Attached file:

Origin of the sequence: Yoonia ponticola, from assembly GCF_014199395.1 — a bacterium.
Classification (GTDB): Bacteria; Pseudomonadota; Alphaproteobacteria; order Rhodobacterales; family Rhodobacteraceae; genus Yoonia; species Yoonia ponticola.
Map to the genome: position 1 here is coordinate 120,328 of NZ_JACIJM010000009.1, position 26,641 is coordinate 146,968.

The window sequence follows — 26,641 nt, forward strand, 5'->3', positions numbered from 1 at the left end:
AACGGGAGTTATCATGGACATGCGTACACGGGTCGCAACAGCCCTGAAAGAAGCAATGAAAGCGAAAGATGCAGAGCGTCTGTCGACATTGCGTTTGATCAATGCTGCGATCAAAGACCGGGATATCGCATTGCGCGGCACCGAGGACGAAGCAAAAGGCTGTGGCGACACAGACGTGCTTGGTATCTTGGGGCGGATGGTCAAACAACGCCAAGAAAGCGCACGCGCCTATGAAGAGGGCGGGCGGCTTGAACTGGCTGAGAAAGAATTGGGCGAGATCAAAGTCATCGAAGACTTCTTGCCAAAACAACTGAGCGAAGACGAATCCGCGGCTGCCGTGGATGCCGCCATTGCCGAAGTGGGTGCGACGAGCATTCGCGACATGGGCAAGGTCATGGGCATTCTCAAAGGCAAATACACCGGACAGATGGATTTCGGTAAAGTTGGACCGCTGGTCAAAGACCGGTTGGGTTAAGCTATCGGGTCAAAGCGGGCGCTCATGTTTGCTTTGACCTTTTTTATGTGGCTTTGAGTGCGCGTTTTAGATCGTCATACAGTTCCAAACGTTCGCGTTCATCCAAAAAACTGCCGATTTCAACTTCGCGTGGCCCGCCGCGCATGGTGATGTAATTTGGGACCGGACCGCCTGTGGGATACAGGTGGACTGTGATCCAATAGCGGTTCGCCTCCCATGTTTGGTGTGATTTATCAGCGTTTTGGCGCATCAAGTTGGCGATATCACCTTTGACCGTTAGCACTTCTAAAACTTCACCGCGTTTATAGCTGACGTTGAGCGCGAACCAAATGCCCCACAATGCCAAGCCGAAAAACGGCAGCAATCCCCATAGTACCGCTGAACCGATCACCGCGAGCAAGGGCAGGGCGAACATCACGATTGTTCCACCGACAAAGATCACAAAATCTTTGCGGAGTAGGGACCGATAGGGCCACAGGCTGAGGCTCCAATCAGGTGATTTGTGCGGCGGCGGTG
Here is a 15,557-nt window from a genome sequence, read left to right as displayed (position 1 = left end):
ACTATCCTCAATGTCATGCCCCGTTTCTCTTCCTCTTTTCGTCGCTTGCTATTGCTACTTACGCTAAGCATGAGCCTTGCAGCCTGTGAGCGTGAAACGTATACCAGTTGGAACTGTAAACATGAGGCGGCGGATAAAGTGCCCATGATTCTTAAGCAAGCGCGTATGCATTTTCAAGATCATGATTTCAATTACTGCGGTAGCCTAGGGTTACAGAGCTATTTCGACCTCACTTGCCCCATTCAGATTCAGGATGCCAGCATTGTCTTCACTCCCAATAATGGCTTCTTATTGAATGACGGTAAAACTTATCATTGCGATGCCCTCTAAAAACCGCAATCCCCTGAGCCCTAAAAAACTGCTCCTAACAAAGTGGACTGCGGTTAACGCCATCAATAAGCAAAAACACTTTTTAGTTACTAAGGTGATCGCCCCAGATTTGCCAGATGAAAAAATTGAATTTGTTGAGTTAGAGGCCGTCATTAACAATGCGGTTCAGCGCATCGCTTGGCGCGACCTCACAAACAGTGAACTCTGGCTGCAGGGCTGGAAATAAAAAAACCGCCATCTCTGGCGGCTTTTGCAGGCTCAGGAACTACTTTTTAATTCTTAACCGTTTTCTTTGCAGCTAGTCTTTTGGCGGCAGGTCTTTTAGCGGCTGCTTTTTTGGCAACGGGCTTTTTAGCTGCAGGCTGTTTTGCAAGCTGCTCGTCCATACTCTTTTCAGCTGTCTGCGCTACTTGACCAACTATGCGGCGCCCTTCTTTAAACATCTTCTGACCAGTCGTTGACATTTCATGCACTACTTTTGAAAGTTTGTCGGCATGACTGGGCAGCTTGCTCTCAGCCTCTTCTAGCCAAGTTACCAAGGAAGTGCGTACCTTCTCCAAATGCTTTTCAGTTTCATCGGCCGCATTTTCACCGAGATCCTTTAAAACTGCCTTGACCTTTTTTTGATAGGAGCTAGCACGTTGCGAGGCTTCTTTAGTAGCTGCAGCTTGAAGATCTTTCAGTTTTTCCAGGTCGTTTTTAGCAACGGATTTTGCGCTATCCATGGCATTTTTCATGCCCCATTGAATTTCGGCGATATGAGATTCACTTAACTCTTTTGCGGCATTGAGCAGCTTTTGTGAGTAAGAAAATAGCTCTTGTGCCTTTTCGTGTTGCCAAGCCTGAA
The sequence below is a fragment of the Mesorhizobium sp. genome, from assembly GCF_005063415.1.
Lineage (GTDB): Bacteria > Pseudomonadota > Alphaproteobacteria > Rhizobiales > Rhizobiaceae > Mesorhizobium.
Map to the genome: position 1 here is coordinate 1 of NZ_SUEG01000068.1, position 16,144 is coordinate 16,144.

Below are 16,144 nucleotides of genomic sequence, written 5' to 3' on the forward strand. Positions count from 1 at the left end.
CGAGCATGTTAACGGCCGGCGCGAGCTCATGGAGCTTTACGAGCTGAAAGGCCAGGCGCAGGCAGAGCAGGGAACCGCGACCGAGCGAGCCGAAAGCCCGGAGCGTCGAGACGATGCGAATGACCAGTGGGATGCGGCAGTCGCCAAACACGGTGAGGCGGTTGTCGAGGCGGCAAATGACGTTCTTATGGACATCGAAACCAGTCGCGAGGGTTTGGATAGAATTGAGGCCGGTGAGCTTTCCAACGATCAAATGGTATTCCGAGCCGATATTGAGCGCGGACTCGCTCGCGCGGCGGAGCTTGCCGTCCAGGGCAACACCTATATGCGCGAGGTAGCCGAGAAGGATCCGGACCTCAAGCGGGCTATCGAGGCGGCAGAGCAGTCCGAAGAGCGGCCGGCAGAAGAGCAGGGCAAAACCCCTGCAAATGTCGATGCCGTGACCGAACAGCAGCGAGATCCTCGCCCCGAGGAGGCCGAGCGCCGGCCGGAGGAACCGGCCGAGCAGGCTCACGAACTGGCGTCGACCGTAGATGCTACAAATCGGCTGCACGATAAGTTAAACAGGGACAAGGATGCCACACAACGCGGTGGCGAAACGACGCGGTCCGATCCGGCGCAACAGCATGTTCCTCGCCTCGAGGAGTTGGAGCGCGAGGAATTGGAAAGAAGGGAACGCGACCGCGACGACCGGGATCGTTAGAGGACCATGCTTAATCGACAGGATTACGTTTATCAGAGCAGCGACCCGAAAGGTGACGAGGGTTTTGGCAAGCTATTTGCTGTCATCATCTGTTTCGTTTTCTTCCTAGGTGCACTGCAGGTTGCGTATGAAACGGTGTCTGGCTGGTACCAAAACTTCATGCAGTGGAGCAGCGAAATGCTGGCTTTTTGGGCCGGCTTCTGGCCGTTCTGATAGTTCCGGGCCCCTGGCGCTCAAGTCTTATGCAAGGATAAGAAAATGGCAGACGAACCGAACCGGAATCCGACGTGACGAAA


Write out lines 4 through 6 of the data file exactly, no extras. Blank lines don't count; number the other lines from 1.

The window sequence follows — 26,641 nt, forward strand, 5'->3', positions numbered from 1 at the left end:
AACGGGAGTTATCATGGACATGCGTACACGGGTCGCAACAGCCCTGAAAGAAGCAATGAAAGCGAAAGATGCAGAGCGTCTGTCGACATTGCGTTTGATCAATGCTGCGATCAAAGACCGGGATATCGCATTGCGCGGCACCGAGGACGAAGCAAAAGGCTGTGGCGACACAGACGTGCTTGGTATCTTGGGGCGGATGGTCAAACAACGCCAAGAAAGCGCACGCGCCTATGAAGAGGGCGGGCGGCTTGAACTGGCTGAGAAAGAATTGGGCGAGATCAAAGTCATCGAAGACTTCTTGCCAAAACAACTGAGCGAAGACGAATCCGCGGCTGCCGTGGATGCCGCCATTGCCGAAGTGGGTGCGACGAGCATTCGCGACATGGGCAAGGTCATGGGCATTCTCAAAGGCAAATACACCGGACAGATGGATTTCGGTAAAGTTGGACCGCTGGTCAAAGACCGGTTGGGTTAAGCTATCGGGTCAAAGCGGGCGCTCATGTTTGCTTTGACCTTTTTTATGTGGCTTTGAGTGCGCGTTTTAGATCGTCATACAGTTCCAAACGTTCGCGTTCATCCAAAAAACTGCCGATTTCAACTTCGCGTGGCCCGCCGCGCATGGTGATGTAATTTGGGACCGGACCGCCTGTGGGATACAGGTGGACTGTGATCCAATAGCGGTTCGCCTCCCATGTTTGGTGTGATTTATCAGCGTTTTGGCGCATCAAGTTGGCGATATCACCTTTGACCGTTAGCACTTCTAAAACTTCACCGCGTTTATAGCTGACGTTGAGCGCGAACCAAATGCCCCACAATGCCAAGCCGAAAAACGGCAGCAATCCCCATAGTACCGCTGAACCGATCACCGCGAGCAAGGGCAGGGCGAACATCACGATTGTTCCACCGACAAAGATCACAAAATCTTTGCGGAGTAGGGACCGATAGGGCCACAGGCTGAGGCTCCAATCAGGTGATTTGTGCGGCGGCGGTG
Here is a 15,557-nt window from a genome sequence, read left to right as displayed (position 1 = left end):